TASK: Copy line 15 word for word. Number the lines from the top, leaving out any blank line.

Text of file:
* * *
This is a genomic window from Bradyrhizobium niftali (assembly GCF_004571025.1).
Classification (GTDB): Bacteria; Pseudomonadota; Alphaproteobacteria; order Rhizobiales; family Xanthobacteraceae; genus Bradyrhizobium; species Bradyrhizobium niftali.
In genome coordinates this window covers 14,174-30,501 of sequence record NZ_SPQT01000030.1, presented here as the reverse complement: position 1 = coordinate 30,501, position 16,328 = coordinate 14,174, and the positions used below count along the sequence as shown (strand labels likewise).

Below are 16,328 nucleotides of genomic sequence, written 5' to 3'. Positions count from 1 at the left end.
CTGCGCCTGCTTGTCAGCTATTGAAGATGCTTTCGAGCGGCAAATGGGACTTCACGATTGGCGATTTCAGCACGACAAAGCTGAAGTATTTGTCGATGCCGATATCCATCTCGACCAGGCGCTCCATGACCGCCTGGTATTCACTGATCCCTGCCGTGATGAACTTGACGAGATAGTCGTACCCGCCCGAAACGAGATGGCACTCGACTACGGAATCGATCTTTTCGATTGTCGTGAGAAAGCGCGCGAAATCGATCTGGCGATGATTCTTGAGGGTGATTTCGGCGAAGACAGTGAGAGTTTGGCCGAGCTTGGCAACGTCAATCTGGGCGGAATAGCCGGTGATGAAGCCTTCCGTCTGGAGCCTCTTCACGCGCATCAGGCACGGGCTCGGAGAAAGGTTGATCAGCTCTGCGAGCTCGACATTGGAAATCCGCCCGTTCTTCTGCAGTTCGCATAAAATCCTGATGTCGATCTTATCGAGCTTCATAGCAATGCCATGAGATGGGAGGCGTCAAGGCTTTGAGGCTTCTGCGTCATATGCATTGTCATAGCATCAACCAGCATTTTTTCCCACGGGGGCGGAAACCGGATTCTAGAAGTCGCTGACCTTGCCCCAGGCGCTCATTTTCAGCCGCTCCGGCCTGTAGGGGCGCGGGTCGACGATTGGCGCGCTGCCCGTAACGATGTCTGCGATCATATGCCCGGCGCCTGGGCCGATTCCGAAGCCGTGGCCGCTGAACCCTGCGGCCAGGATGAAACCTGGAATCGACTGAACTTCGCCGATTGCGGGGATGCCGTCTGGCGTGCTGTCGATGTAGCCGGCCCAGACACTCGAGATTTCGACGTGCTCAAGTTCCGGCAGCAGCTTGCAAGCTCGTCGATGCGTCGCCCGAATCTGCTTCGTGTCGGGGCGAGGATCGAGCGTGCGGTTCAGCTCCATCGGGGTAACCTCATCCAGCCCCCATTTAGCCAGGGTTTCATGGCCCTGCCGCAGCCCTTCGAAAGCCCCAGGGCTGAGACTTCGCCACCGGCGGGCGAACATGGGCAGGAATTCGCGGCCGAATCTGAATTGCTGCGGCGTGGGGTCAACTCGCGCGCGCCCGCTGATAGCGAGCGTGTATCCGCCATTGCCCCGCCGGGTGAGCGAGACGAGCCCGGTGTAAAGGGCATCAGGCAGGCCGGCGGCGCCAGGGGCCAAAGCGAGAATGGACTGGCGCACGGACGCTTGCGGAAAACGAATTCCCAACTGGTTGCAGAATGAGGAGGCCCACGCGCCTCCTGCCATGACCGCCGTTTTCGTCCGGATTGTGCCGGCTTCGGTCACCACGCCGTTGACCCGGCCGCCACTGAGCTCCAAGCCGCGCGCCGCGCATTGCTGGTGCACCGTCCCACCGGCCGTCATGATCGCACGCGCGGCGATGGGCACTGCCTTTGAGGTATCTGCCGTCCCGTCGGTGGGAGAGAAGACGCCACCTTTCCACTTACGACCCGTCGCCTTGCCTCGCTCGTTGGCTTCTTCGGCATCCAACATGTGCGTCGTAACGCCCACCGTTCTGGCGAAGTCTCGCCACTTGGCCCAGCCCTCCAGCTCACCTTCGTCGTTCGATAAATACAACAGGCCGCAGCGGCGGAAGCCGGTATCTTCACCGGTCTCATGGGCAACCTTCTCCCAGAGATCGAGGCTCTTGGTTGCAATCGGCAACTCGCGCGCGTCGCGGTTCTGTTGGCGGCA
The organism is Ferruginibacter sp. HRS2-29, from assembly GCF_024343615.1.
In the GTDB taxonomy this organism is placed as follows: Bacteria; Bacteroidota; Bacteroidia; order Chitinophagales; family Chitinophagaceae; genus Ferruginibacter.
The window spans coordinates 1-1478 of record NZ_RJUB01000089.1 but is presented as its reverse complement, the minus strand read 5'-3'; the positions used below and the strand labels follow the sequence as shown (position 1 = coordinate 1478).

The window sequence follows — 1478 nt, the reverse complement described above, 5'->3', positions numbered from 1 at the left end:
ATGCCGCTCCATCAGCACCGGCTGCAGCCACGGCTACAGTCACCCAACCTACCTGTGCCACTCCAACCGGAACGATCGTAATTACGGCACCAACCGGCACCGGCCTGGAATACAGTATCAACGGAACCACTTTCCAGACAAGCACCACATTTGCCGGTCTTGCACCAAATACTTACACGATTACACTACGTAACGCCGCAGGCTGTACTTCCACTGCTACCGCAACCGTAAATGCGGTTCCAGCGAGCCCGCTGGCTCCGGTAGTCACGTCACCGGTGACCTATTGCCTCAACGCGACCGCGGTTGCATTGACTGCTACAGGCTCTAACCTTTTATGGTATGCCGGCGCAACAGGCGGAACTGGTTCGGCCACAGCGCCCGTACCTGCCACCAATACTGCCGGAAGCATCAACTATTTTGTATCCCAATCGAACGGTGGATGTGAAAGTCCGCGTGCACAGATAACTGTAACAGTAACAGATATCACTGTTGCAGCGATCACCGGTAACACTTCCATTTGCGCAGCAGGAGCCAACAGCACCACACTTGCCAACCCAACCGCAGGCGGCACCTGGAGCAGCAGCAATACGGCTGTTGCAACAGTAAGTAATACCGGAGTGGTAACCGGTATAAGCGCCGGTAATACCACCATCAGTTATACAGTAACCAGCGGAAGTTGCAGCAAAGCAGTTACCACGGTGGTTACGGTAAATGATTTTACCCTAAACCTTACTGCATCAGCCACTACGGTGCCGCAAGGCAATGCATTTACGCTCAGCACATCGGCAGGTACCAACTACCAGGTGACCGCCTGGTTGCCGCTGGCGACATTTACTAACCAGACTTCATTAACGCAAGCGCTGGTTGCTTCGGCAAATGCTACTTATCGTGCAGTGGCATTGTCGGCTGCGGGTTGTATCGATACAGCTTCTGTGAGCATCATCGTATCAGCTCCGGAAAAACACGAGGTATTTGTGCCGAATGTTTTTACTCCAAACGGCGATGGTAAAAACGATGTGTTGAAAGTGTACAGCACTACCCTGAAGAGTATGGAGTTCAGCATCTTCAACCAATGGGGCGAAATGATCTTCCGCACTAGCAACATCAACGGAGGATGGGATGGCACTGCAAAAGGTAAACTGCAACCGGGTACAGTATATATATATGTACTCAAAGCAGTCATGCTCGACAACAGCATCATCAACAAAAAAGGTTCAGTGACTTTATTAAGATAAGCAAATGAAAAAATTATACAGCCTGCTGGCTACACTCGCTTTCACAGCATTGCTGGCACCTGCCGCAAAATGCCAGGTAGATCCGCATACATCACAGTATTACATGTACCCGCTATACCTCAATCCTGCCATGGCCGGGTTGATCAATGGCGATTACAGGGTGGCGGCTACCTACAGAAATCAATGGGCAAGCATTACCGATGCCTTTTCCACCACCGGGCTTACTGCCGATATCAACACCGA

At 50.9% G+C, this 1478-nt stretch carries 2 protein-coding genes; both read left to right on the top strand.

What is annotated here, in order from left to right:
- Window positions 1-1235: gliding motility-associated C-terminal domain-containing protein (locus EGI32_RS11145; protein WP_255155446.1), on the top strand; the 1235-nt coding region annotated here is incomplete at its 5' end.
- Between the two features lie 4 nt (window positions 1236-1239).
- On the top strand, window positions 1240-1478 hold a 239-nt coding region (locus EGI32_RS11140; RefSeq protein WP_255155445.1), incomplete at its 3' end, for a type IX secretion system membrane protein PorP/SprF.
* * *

- On the top strand, window positions 1240-1478 hold a 239-nt coding region (locus EGI32_RS11140; RefSeq protein WP_255155445.1), incomplete at its 3' end, for a type IX secretion system membrane protein PorP/SprF.